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Is One Certified Teacher Enough in a Montessori Classroom?


My sister described her visit to meet a lead teacher and observe a classroom at a local Montessori school in search of a good spot for her daughter: “There were 25 kids in the class. It just seems too much. We want 12 kids max.”

As a Montessori trained teacher and parent, I had to take a deep breath before responding: “How many teachers were in the class?”

She paused for a moment, “There were 3 including two assistants and a lead teacher.”

Is One Certified Lead Teacher Enough in a Montessori Classroom?

Then I explained three key tenets of a Montessori classroom that make the teaching arrangement possible and effective:

  1. Multi-age environment
  2. Liberty within a Prepared Environment
  3. Role of the teacher

Although Montessori classrooms typically have 3 adults, the lead teacher is typically the only one with certification. This reality is somewhat shifting, however, as the demand becomes more apparent that every adult in the class should be trained to some extent in Montessori. There are Montessori assistant training programs that exist and the popularity is rising. You likely will see many schools begin to adopt this approach in the future.

When Maria Montessori designed her method, she emphasized the following:

  • children interact and learn from their peers within a multi-age setting 
  • children interact with the carefully planned environment and the materials on the shelves with liberty 
  • after careful observation of the children and preparation of self, the teacher prepares the environment, customized to the children’s development and interests, in a way that invites the child to engage and want to learn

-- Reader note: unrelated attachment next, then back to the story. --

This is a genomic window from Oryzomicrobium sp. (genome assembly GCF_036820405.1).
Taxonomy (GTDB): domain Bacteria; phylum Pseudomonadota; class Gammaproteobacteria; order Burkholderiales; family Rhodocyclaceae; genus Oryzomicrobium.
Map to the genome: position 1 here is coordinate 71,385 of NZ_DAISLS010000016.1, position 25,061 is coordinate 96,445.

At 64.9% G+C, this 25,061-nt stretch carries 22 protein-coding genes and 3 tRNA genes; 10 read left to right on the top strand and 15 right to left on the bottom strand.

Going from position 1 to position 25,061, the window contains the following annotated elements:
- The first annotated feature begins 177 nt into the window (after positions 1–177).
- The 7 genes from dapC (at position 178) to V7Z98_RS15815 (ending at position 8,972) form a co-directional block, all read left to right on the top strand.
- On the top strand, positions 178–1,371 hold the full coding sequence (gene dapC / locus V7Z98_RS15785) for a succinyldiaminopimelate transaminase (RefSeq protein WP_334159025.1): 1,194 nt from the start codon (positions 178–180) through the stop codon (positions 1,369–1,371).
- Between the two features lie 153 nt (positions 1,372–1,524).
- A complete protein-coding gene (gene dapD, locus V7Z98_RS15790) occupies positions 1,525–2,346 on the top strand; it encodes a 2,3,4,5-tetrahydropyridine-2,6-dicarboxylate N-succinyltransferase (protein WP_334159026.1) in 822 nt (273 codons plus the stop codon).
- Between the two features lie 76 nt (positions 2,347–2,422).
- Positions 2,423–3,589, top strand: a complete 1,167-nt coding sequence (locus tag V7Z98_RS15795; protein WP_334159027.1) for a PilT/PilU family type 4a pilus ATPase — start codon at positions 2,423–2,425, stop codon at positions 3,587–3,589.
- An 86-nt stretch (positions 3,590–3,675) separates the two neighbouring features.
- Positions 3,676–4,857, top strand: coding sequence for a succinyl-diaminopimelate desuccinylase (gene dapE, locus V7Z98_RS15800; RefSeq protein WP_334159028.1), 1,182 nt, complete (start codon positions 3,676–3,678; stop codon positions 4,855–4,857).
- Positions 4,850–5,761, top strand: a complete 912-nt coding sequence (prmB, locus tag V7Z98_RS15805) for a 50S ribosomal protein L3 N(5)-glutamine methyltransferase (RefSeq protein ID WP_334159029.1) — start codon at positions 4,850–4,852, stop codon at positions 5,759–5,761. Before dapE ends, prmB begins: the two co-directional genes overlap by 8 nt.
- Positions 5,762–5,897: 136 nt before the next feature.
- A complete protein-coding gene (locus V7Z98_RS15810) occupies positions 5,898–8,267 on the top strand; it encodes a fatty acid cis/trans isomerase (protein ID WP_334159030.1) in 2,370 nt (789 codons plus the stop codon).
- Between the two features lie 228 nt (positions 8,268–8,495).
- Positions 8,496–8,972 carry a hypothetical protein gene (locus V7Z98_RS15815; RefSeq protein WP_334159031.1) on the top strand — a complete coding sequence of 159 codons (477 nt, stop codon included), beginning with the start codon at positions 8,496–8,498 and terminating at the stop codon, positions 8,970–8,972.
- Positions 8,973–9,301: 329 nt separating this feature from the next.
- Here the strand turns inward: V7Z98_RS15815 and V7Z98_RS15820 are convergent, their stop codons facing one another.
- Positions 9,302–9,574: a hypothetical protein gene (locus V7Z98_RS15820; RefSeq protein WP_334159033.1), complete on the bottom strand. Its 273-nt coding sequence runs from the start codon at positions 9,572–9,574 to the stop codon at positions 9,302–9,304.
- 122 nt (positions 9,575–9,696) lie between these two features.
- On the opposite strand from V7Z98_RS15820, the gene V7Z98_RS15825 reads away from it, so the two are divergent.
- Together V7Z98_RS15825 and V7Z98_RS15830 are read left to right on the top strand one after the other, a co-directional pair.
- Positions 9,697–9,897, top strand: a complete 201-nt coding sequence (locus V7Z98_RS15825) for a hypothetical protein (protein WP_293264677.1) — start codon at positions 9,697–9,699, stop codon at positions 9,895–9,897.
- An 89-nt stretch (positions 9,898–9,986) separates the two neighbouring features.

3 Reasons Why One Trained Lead Teacher Works in a Montessori Classroom

# 1 – Montessori’s Multi-Age Setting

Montessori classrooms consist of three-year age groupings at all levels. The oldest children have a firm grasp of the material in the environment. Therefore, they are able to give lessons to the younger students, thereby solidifying their knowledge. The youngest students see the older children as models, and as they progress through the cycle, they begin to look forward to their third year when they are able to be the models. {Read >> Why Multi-Age Classrooms Rock and Advantages of Multi-Age Classrooms}

#2 – Montessori’s Prepared Environment

Montessori’s carefully prepared environment gives children liberty to choose works that attract them. With that said, an important note is that Montessori designed the curriculum so that the materials on the shelf progress in a way that allows the child to move through the sequence easily and seamlessly based on observing and understanding the children within the environment. This liberty allows the teacher opportunity to observe more than intervene to guide the child.

#3 – The Role of the Teacher

Montessori requires intensive teacher training.  He or she must learn all aspects of the curriculum, the materials to use, and the lessons to give. In The Discovery of the Child, Montessori said, “A teacher must, therefore, be well acquainted with the material and keep it constantly before her mind. She must acquire a precise knowledge of the techniques that have been experimentally determined for the presentation of the material and for dealing with the child so that he is effectively guided” (151).

The role of the teacher is a critical component of the prepared environment. Through training, the teacher prepares herself in order to better prepare the environment for the children.  She will know how to navigate the environment, how to lean into older children to give lessons (to aid in their own development of leadership, communication, and social skills), and how to observe effectively to create an engaging classroom for the children.

Therefore, the second (and often third) adult in the classroom assists the lead teacher with observation, helps children who might need redirection or a bit of guidance with the materials.  While the assistant is often not a fully certified Montessori teacher, their experience in the classroom is worth a great deal as far as child development, communicating with kids, and disciplinary approaches go. Plus, the mentorship offered by the lead teachers goes a long way in preparing the assistant. 

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